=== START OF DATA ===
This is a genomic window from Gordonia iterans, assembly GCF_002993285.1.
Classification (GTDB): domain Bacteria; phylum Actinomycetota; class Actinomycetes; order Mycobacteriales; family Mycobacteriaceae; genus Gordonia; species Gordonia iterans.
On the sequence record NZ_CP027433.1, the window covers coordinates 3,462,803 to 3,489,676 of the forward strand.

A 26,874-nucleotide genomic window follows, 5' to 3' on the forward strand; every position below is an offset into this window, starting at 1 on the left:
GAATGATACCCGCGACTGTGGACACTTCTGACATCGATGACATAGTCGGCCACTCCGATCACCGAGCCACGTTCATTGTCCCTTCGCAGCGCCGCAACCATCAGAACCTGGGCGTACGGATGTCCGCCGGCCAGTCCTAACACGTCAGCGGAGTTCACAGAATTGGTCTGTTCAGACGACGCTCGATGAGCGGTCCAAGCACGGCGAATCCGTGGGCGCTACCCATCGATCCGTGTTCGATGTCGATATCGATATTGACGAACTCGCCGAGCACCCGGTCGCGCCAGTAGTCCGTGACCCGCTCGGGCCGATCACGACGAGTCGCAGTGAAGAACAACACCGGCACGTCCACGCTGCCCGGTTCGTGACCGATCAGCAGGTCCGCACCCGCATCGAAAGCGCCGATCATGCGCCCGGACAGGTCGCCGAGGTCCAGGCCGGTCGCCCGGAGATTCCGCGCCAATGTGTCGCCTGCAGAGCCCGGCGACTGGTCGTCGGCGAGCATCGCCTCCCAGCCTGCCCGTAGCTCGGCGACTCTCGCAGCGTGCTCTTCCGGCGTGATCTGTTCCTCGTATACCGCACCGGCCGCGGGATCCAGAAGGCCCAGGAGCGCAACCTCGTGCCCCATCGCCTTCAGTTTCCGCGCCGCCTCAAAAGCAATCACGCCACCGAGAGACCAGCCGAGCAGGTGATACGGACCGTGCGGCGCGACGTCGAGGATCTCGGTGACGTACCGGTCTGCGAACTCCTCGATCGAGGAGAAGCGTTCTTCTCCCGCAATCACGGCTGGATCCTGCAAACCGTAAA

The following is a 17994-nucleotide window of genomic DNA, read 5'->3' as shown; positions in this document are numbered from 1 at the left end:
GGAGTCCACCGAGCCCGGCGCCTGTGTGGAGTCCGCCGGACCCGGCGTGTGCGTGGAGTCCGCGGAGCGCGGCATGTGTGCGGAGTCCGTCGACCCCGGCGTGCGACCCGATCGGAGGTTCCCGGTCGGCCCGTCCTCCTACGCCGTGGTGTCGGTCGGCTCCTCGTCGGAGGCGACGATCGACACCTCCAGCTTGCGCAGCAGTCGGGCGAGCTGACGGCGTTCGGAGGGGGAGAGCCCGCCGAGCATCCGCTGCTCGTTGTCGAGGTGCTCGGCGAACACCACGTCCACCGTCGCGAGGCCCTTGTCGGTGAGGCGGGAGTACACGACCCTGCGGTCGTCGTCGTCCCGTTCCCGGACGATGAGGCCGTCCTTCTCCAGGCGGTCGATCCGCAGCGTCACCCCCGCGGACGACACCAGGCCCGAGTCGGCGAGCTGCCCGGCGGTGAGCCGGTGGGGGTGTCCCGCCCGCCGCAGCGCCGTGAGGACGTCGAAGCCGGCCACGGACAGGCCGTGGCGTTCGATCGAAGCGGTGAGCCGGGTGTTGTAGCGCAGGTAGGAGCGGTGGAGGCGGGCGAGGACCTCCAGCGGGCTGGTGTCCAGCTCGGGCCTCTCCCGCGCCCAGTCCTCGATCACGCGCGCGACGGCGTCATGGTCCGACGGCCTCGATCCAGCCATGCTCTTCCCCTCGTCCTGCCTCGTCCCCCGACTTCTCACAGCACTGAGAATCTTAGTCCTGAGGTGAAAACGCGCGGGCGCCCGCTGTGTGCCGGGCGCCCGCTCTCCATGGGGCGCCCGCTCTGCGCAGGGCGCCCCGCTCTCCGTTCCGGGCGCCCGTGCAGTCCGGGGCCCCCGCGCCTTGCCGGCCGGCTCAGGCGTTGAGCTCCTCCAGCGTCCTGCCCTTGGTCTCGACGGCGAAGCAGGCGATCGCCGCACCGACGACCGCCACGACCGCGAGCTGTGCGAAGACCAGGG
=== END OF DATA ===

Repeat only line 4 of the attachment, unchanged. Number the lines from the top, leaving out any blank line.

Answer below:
A 26,874-nucleotide genomic window follows, 5' to 3' on the forward strand; every position below is an offset into this window, starting at 1 on the left: